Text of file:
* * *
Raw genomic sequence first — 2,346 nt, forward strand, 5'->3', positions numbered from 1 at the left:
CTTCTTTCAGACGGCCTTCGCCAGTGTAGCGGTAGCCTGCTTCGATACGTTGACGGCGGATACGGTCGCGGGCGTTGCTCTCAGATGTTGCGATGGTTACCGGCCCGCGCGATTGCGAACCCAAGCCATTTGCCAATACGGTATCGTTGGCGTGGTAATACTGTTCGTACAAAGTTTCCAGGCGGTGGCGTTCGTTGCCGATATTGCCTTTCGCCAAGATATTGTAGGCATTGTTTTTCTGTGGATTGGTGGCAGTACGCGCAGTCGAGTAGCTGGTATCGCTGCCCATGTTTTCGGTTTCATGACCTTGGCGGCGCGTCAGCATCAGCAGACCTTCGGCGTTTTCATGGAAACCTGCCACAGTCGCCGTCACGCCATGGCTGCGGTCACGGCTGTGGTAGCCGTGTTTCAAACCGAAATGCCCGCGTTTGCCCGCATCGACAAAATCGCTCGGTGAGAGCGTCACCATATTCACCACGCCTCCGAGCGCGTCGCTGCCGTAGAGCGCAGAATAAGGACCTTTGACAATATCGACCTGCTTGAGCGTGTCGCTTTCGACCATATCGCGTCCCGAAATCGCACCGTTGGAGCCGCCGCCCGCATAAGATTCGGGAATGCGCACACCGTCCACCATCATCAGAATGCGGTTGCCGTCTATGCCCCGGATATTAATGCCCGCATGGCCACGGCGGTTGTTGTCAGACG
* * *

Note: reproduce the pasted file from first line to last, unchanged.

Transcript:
Raw genomic sequence first — 2,346 nt, forward strand, 5'->3', positions numbered from 1 at the left:
CTTCTTTCAGACGGCCTTCGCCAGTGTAGCGGTAGCCTGCTTCGATACGTTGACGGCGGATACGGTCGCGGGCGTTGCTCTCAGATGTTGCGATGGTTACCGGCCCGCGCGATTGCGAACCCAAGCCATTTGCCAATACGGTATCGTTGGCGTGGTAATACTGTTCGTACAAAGTTTCCAGGCGGTGGCGTTCGTTGCCGATATTGCCTTTCGCCAAGATATTGTAGGCATTGTTTTTCTGTGGATTGGTGGCAGTACGCGCAGTCGAGTAGCTGGTATCGCTGCCCATGTTTTCGGTTTCATGACCTTGGCGGCGCGTCAGCATCAGCAGACCTTCGGCGTTTTCATGGAAACCTGCCACAGTCGCCGTCACGCCATGGCTGCGGTCACGGCTGTGGTAGCCGTGTTTCAAACCGAAATGCCCGCGTTTGCCCGCATCGACAAAATCGCTCGGTGAGAGCGTCACCATATTCACCACGCCTCCGAGCGCGTCGCTGCCGTAGAGCGCAGAATAAGGACCTTTGACAATATCGACCTGCTTGAGCGTGTCGCTTTCGACCATATCGCGTCCCGAAATCGCACCGTTGGAGCCGCCGCCCGCATAAGATTCGGGAATGCGCACACCGTCCACCATCATCAGAATGCGGTTGCCGTCTATGCCCCGGATATTAATGCCCGCATGGCCACGGCGGTTGTTGTCAGACG